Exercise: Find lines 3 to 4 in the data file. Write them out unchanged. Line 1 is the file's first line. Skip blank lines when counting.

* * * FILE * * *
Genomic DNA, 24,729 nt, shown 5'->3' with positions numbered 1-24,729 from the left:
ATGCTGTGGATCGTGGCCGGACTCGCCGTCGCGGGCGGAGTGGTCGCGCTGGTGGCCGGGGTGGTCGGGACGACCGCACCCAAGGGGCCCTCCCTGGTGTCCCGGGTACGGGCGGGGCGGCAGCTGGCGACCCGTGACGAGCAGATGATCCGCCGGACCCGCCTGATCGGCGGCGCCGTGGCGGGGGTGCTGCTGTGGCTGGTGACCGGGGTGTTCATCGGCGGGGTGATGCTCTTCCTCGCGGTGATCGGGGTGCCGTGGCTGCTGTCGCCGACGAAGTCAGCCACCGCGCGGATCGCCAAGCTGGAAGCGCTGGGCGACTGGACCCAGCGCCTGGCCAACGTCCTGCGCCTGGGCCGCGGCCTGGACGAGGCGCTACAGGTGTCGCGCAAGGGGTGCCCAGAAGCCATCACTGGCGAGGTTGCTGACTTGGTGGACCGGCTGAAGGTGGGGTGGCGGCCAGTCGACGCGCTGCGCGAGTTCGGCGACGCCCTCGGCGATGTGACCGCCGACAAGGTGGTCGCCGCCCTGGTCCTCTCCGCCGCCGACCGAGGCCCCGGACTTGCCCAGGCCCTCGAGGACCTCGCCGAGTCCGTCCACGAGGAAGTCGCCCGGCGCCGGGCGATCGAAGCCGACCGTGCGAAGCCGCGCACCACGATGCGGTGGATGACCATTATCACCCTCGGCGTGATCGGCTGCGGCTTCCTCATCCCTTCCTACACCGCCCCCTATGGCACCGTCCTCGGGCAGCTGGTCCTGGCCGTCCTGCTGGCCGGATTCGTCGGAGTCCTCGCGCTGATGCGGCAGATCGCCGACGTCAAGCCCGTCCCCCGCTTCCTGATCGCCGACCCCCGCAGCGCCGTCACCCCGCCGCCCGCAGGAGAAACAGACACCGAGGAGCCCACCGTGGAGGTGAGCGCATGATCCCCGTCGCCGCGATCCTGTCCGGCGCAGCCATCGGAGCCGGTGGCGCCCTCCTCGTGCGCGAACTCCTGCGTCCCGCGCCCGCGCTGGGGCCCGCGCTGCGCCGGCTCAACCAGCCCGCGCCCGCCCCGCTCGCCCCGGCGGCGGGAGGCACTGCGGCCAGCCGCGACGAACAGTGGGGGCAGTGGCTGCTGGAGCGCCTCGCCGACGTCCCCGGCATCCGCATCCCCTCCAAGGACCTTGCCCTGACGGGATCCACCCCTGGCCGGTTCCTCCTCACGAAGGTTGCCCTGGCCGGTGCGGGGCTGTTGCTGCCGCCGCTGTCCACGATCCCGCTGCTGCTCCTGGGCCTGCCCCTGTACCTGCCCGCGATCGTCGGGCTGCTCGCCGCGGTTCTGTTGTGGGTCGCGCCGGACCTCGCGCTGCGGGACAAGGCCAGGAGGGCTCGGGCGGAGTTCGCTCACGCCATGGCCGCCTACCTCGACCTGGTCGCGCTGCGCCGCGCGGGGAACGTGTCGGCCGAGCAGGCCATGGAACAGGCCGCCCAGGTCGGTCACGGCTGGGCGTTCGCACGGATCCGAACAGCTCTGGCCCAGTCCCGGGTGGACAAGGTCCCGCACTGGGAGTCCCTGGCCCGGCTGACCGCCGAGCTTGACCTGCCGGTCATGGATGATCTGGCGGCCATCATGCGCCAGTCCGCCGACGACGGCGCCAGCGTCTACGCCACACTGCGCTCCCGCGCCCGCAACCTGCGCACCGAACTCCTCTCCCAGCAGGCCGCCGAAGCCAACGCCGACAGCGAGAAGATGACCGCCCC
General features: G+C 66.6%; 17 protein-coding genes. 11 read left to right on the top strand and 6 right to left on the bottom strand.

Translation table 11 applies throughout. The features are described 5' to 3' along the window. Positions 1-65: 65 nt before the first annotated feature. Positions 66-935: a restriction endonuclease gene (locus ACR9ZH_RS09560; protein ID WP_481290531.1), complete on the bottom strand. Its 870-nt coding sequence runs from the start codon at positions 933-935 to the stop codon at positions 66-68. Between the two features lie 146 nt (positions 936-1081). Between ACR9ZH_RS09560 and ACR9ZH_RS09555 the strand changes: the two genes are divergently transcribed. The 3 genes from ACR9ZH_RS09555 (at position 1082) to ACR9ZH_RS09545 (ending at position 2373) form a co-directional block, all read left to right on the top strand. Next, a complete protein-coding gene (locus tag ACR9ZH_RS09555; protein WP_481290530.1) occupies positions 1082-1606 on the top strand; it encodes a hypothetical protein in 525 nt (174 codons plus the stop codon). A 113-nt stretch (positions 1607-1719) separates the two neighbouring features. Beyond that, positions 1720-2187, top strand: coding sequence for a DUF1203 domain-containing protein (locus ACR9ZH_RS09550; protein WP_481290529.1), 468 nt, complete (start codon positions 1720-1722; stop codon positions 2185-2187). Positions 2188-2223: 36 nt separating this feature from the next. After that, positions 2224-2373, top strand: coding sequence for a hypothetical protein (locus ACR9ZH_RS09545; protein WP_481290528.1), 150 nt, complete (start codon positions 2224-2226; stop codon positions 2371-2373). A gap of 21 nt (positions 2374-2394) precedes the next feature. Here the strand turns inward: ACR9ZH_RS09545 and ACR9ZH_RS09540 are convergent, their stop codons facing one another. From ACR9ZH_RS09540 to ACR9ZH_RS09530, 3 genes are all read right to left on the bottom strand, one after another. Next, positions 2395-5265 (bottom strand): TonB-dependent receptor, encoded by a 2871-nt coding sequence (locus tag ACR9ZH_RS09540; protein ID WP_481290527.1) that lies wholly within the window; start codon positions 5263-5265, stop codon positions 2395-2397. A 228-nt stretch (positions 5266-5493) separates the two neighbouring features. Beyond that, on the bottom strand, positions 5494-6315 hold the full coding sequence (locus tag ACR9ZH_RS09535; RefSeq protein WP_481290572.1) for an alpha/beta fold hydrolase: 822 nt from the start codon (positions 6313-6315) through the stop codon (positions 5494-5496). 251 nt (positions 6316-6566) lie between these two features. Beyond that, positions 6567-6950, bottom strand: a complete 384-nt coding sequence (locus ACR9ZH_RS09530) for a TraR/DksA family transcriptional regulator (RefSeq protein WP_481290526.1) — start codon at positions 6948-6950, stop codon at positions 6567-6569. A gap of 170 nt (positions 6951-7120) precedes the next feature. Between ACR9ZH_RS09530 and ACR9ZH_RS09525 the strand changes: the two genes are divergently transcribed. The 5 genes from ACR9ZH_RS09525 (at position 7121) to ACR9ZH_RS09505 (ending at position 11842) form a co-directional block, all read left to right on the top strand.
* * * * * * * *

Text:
General features: G+C 66.6%; 17 protein-coding genes. 11 read left to right on the top strand and 6 right to left on the bottom strand.

Translation table 11 applies throughout. The features are described 5' to 3' along the window. Positions 1-65: 65 nt before the first annotated feature. Positions 66-935: a restriction endonuclease gene (locus ACR9ZH_RS09560; protein ID WP_481290531.1), complete on the bottom strand. Its 870-nt coding sequence runs from the start codon at positions 933-935 to the stop codon at positions 66-68. Between the two features lie 146 nt (positions 936-1081). Between ACR9ZH_RS09560 and ACR9ZH_RS09555 the strand changes: the two genes are divergently transcribed. The 3 genes from ACR9ZH_RS09555 (at position 1082) to ACR9ZH_RS09545 (ending at position 2373) form a co-directional block, all read left to right on the top strand. Next, a complete protein-coding gene (locus tag ACR9ZH_RS09555; protein WP_481290530.1) occupies positions 1082-1606 on the top strand; it encodes a hypothetical protein in 525 nt (174 codons plus the stop codon). A 113-nt stretch (positions 1607-1719) separates the two neighbouring features. Beyond that, positions 1720-2187, top strand: coding sequence for a DUF1203 domain-containing protein (locus ACR9ZH_RS09550; protein WP_481290529.1), 468 nt, complete (start codon positions 1720-1722; stop codon positions 2185-2187). Positions 2188-2223: 36 nt separating this feature from the next. After that, positions 2224-2373, top strand: coding sequence for a hypothetical protein (locus ACR9ZH_RS09545; protein WP_481290528.1), 150 nt, complete (start codon positions 2224-2226; stop codon positions 2371-2373). A gap of 21 nt (positions 2374-2394) precedes the next feature. Here the strand turns inward: ACR9ZH_RS09545 and ACR9ZH_RS09540 are convergent, their stop codons facing one another. From ACR9ZH_RS09540 to ACR9ZH_RS09530, 3 genes are all read right to left on the bottom strand, one after another. Next, positions 2395-5265 (bottom strand): TonB-dependent receptor, encoded by a 2871-nt coding sequence (locus tag ACR9ZH_RS09540; protein ID WP_481290527.1) that lies wholly within the window; start codon positions 5263-5265, stop codon positions 2395-2397. A 228-nt stretch (positions 5266-5493) separates the two neighbouring features. Beyond that, on the bottom strand, positions 5494-6315 hold the full coding sequence (locus tag ACR9ZH_RS09535; RefSeq protein WP_481290572.1) for an alpha/beta fold hydrolase: 822 nt from the start codon (positions 6313-6315) through the stop codon (positions 5494-5496). 251 nt (positions 6316-6566) lie between these two features. Beyond that, positions 6567-6950, bottom strand: a complete 384-nt coding sequence (locus ACR9ZH_RS09530) for a TraR/DksA family transcriptional regulator (RefSeq protein WP_481290526.1) — start codon at positions 6948-6950, stop codon at positions 6567-6569. A gap of 170 nt (positions 6951-7120) precedes the next feature. Between ACR9ZH_RS09530 and ACR9ZH_RS09525 the strand changes: the two genes are divergently transcribed. The 5 genes from ACR9ZH_RS09525 (at position 7121) to ACR9ZH_RS09505 (ending at position 11842) form a co-directional block, all read left to right on the top strand.